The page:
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  Wednesday, August 5, 2020
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The U.S. will not establish military bases in the post-Soviet Baltics and in Transcaucasia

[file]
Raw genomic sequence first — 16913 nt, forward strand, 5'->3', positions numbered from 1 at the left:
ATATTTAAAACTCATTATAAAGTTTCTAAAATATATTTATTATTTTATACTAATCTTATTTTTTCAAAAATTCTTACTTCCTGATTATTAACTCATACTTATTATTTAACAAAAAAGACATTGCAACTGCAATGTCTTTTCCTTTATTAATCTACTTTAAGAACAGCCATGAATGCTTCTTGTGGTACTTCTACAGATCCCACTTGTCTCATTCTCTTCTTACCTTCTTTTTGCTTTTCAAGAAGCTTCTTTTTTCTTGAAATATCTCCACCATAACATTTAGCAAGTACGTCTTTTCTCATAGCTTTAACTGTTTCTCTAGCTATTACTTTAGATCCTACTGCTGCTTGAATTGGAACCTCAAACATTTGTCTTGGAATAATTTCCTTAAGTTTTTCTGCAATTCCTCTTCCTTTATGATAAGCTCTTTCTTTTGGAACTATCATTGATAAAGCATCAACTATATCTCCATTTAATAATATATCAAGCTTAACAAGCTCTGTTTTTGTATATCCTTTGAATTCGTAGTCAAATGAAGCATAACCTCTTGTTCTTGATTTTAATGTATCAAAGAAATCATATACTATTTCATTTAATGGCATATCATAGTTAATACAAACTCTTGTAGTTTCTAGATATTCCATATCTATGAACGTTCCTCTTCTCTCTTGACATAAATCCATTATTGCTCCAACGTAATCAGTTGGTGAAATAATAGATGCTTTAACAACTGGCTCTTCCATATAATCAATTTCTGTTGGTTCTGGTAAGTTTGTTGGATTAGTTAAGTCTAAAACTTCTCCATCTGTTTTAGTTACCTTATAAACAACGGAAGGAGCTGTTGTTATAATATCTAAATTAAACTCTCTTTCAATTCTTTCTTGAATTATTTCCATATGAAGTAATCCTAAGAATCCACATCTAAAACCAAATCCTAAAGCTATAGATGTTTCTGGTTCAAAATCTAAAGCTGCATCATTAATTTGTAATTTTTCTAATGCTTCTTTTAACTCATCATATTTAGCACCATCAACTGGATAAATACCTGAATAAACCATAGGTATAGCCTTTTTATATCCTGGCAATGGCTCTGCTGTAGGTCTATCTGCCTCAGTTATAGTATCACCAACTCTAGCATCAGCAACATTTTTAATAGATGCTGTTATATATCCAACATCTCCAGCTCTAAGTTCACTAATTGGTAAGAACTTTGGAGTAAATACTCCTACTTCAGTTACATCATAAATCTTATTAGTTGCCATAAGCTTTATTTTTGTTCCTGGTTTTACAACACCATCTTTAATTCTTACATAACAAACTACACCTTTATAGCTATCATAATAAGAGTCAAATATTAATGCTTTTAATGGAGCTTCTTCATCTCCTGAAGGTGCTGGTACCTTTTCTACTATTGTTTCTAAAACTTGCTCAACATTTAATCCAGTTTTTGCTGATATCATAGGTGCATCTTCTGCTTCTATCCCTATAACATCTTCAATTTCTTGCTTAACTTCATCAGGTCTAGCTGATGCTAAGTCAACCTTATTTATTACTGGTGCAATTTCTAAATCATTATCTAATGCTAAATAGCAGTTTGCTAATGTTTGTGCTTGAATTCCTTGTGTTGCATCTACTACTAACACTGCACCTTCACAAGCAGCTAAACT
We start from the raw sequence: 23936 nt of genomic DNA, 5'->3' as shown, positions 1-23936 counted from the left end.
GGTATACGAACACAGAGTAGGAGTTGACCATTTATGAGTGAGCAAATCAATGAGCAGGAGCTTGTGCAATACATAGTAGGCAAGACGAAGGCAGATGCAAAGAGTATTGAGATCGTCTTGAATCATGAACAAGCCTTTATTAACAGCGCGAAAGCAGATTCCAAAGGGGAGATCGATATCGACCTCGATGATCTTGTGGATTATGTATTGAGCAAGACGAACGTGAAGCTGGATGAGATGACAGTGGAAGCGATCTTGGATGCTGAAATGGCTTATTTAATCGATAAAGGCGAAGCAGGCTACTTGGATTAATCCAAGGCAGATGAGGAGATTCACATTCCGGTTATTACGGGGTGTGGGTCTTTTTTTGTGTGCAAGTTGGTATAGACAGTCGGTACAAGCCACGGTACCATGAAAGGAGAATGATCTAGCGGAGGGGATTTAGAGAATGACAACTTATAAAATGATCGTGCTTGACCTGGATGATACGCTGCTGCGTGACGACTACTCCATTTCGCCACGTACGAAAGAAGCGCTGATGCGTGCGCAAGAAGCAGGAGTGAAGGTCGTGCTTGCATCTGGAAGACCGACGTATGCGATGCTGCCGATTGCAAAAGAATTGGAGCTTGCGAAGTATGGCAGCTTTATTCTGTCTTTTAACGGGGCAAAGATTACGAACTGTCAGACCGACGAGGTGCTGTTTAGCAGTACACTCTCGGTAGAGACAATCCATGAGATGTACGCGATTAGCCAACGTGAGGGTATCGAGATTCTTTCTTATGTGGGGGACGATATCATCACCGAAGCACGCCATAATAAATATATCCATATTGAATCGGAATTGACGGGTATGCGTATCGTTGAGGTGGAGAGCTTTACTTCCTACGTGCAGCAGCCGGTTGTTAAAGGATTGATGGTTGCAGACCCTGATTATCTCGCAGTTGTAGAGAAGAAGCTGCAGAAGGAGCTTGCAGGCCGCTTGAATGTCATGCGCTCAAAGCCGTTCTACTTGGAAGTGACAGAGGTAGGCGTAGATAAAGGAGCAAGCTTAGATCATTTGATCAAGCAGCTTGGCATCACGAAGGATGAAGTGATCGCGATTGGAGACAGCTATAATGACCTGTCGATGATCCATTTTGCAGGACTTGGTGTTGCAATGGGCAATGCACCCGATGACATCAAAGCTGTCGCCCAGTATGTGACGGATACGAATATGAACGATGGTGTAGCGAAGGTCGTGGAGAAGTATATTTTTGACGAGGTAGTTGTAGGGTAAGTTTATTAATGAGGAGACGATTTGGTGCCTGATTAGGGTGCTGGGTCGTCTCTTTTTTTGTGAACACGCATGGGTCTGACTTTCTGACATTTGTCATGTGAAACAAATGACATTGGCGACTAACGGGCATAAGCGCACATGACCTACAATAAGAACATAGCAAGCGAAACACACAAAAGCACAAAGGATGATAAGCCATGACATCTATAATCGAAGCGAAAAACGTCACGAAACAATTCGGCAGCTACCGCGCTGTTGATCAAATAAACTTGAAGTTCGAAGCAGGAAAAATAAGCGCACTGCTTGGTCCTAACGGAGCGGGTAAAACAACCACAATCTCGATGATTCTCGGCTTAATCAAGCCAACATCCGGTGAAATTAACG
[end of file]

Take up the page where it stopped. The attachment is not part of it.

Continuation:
The U.S. will not establish military bases in the post-Soviet Baltics and in Transcaucasia, official U.S. spokesmen reassured Moscow on repeated occasions. Russia relies on those reassurances, its Foreign Ministry press and information department says in a statement. The finish of the Cold War changed dangers the U.S. is facing. A mounting international terrorist threat has come into the foreground. With all that, the U.S. intends to amend the geography of its overseas military bases. It has duly informed Russia about the blueprints in advance. The plans focus on bringing a part of overseas forces and arsenals back to the United States, and a revision of the present base network to bring U.S. contingents closer to the sources of tentative danger. Whatever related plans are to fully comply with U.S. pledges to limit its armed forces and armaments-in particular, on the CFE, or Conventional Forces in Europe treaty, the Russia-NATO Founding Act, and Russia-NATO Council statements. Russia is calling U.S. attention, as before, to that vital point. As for bases established in Central Asia with the anti-terror operation in Afghanistan, Russia's Ministry of Foreign Affairs expects the U.S. to wind them up as the operation approaches its end. The Russian opinion of U.S. plans will depend on further practical arrangements and on whether they will endanger Russian interests, and to what an extent, if any, says the statement.
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